In my view, the greatest area of improvement across Facilities Management lies in the often lengthy and quite frankly, inefficient, administrative, recording and resourcing processes. Too often there is a lack of automation and data sharing that is causing significant ‘wastage’ in FM operations.

For example, compliance checks can often be duplicated as information is not stored in one centralised location. Resourcing mangers can also face budget overruns due to inefficient record keeping, with off-PSL agencies used to fill last minute demands when in fact the required staff could be found in other areas of the business. And with many recording tools often being used separate to payroll systems, the entire resourcing management process can become overly complex and the chance of errors occurring is increased.

Don’t forget the candidate experience

Perhaps more importantly, without a truly joined up approach, many candidates and employees are facing an experience that perhaps doesn’t resonate well with their expectations. With budgets pushed lower, the risk for people to be treated as commodities rather than the valued individuals that they are is increased.

And, of course, the limitations of some administrative processes can see staff paid late or not enough due to timesheet or filing errors. The result is a disgruntled workforce that is less engaged with your business and subsequently, more likely to steer clear of your business in the future. A less than ideal situation given that automating admin processes can often be relatively simple to implement.

And herein lies the biggest consideration for FM businesses: how much is it costing you to find out how much it costs? With a disjointed administrative process, it is arguably costing decision makers to find out where there are budget overruns and where savings can be made. All in all, money is being spent to look at how money can be saved, before any concrete action is taken.

But that doesn’t have to be the case – often it is the small efficiencies that can have the greatest impact.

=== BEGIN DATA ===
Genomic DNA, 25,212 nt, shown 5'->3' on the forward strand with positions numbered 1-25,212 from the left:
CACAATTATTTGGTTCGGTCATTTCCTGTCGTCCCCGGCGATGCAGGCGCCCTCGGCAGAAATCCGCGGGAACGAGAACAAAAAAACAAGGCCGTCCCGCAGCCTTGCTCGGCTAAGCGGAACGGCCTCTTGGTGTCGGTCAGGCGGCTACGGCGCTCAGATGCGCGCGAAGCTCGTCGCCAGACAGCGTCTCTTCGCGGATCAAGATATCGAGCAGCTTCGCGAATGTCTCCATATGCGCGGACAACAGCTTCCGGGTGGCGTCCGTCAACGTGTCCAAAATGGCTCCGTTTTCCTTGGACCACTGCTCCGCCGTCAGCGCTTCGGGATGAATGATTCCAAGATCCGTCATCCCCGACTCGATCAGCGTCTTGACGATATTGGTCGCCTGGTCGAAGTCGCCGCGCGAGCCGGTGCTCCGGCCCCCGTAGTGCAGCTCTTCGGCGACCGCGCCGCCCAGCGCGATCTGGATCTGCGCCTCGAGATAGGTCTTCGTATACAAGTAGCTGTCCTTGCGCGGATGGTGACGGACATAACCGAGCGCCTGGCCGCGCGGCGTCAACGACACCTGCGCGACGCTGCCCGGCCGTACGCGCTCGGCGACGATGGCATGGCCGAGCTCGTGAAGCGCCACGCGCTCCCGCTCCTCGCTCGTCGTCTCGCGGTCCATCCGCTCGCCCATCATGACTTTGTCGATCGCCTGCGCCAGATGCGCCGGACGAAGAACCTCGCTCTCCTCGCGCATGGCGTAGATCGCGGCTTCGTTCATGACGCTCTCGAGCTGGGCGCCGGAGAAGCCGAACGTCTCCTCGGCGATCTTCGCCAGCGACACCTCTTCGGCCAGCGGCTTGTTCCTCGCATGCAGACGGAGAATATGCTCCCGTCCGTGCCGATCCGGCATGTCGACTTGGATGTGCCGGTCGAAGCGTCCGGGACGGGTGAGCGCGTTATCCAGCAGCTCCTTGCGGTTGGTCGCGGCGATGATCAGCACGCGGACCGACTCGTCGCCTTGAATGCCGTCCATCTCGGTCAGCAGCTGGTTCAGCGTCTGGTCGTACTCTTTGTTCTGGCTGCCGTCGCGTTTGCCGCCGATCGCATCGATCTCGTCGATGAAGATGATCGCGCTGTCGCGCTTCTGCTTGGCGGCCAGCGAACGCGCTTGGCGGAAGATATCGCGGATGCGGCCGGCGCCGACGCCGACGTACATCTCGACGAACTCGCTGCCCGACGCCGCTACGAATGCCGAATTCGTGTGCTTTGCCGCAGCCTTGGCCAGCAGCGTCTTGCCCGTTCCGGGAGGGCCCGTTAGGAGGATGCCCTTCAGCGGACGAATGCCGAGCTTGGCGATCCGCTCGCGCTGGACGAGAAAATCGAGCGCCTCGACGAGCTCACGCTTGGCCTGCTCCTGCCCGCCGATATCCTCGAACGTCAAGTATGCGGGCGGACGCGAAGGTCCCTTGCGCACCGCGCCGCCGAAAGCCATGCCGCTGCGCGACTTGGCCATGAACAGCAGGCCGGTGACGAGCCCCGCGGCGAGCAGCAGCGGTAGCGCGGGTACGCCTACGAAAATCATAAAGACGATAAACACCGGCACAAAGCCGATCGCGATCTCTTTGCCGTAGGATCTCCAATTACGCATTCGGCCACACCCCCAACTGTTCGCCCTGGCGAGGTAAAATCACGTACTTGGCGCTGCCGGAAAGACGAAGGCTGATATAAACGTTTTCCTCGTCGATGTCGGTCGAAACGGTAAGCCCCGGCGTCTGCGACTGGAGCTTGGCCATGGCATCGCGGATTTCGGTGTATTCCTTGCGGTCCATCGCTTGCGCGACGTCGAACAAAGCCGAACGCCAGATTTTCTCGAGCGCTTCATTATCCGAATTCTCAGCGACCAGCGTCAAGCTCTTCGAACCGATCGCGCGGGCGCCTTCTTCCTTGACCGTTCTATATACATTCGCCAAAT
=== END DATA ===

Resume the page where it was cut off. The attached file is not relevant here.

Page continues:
For FM businesses, now really is the time to look at developing a joined-up approach to resource management before the chaos of Brexit truly hits home.

INDUSTRY SPOTLIGHT: Spend time improving EHS performance, not implementing software

Introducing SAI 360 FastStart, the fast, ready-to-use, cost-effective software solution to meet Environmental, Health & Safety requirements.

Implementing a new software platform can be perceived as challenging by even the most experienced Environmental, Health & Safety professional, but not anymore.

SAI360 FastStart delivers pre-configured workflows, dashboard and reports based on industry best practice. As the solutions are ready to use the cost is much lower and implementation can be delivered in just weeks enabling a fast return on investment.

Download brochure

Some of SAI Globals most popular out-of-the box FastStart options for EHS include:

  • Incident Management, including Near Miss and Injury Management
  • Action Management
  • Hazard Management
  • Inspections
  • Audits

Spend time improving your environmental, health & safety performance instead of implementing software, contact SAI Global about FastStart now and get the insights you need to enhance operational efficiency.

www.saiglobal.com/EHS | 01926 523149 | info.emea@saiglobal.com

Utilities and construction apprenticeships ‘the answer to falling university applications’